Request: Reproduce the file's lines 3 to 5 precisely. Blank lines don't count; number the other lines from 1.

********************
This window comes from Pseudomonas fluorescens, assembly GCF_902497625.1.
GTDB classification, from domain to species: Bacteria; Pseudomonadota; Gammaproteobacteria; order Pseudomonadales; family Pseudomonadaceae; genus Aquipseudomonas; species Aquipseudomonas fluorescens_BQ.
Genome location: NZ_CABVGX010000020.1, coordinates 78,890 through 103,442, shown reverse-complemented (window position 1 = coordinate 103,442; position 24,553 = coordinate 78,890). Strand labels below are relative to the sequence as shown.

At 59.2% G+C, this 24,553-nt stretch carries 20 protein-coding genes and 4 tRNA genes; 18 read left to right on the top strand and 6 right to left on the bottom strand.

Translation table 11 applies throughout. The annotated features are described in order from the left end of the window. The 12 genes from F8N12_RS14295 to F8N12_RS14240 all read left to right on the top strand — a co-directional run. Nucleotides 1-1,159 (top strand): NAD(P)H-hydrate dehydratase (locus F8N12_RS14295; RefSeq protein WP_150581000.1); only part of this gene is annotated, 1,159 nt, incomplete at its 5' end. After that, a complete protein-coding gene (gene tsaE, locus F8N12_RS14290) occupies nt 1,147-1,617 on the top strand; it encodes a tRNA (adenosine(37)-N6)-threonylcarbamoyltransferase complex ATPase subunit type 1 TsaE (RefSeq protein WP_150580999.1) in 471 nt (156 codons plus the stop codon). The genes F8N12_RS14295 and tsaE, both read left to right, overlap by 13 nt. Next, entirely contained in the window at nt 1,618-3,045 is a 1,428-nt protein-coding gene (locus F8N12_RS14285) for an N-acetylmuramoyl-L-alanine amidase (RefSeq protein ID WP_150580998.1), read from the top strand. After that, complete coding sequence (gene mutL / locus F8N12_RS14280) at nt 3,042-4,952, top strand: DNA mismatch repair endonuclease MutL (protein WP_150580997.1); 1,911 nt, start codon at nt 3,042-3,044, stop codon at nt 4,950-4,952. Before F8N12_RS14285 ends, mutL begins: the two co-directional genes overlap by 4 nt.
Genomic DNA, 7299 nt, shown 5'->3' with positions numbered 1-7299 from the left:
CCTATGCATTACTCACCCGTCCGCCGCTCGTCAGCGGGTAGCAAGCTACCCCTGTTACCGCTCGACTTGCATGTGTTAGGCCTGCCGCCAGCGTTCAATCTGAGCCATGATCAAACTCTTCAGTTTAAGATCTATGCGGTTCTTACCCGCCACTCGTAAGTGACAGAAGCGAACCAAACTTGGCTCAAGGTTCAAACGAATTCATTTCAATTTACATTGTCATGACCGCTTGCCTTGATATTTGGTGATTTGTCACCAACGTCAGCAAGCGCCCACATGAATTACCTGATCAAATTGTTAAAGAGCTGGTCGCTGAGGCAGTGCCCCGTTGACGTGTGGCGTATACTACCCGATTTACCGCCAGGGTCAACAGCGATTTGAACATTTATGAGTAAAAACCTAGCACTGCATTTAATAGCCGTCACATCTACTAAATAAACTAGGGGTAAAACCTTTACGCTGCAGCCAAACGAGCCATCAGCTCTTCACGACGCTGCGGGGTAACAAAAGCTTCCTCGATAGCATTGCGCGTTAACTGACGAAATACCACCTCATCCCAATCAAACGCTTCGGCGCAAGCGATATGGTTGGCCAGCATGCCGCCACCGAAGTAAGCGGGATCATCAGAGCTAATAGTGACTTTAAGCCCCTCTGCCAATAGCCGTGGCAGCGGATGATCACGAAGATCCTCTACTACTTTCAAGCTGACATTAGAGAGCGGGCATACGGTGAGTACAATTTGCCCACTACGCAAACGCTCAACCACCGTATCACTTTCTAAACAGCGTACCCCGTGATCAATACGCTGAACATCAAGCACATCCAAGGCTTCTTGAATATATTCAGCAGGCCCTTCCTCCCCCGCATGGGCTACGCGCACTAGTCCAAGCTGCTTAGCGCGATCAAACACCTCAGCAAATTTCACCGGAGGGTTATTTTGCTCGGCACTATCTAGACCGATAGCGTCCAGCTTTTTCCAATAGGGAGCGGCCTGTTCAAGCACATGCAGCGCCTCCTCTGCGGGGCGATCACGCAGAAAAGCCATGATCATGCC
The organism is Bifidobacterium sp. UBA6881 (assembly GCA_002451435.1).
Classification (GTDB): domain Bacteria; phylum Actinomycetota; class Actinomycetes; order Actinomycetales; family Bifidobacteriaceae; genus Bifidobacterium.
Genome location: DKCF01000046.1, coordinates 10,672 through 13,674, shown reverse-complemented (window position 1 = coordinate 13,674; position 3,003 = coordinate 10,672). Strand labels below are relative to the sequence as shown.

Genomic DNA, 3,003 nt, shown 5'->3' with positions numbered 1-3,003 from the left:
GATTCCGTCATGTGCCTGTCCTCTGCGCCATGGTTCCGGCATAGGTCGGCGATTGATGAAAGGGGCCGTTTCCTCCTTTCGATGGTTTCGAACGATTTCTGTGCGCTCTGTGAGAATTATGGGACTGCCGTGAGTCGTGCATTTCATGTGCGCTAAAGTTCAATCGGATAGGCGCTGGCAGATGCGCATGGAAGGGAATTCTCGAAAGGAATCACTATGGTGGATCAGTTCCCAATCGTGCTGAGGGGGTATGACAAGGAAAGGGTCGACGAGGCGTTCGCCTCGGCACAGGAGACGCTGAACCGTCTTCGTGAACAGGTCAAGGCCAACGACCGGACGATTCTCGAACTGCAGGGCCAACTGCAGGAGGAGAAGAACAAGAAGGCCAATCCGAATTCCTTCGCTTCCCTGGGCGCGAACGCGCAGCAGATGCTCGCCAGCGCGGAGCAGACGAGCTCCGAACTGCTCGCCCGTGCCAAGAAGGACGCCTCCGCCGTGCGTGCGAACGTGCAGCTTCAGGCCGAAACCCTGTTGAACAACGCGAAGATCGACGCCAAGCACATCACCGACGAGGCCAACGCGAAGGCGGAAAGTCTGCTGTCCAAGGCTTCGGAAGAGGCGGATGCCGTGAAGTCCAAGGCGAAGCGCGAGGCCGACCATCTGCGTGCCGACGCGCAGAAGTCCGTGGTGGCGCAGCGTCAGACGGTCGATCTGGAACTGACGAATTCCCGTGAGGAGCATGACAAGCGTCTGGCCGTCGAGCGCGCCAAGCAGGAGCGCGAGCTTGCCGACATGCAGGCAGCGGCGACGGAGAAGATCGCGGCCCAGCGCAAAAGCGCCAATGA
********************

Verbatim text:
Genome location: NZ_CABVGX010000020.1, coordinates 78,890 through 103,442, shown reverse-complemented (window position 1 = coordinate 103,442; position 24,553 = coordinate 78,890). Strand labels below are relative to the sequence as shown.

At 59.2% G+C, this 24,553-nt stretch carries 20 protein-coding genes and 4 tRNA genes; 18 read left to right on the top strand and 6 right to left on the bottom strand.

Translation table 11 applies throughout. The annotated features are described in order from the left end of the window. The 12 genes from F8N12_RS14295 to F8N12_RS14240 all read left to right on the top strand — a co-directional run. Nucleotides 1-1,159 (top strand): NAD(P)H-hydrate dehydratase (locus F8N12_RS14295; RefSeq protein WP_150581000.1); only part of this gene is annotated, 1,159 nt, incomplete at its 5' end. After that, a complete protein-coding gene (gene tsaE, locus F8N12_RS14290) occupies nt 1,147-1,617 on the top strand; it encodes a tRNA (adenosine(37)-N6)-threonylcarbamoyltransferase complex ATPase subunit type 1 TsaE (RefSeq protein WP_150580999.1) in 471 nt (156 codons plus the stop codon). The genes F8N12_RS14295 and tsaE, both read left to right, overlap by 13 nt. Next, entirely contained in the window at nt 1,618-3,045 is a 1,428-nt protein-coding gene (locus F8N12_RS14285) for an N-acetylmuramoyl-L-alanine amidase (RefSeq protein ID WP_150580998.1), read from the top strand. After that, complete coding sequence (gene mutL / locus F8N12_RS14280) at nt 3,042-4,952, top strand: DNA mismatch repair endonuclease MutL (protein WP_150580997.1); 1,911 nt, start codon at nt 3,042-3,044, stop codon at nt 4,950-4,952. Before F8N12_RS14285 ends, mutL begins: the two co-directional genes overlap by 4 nt.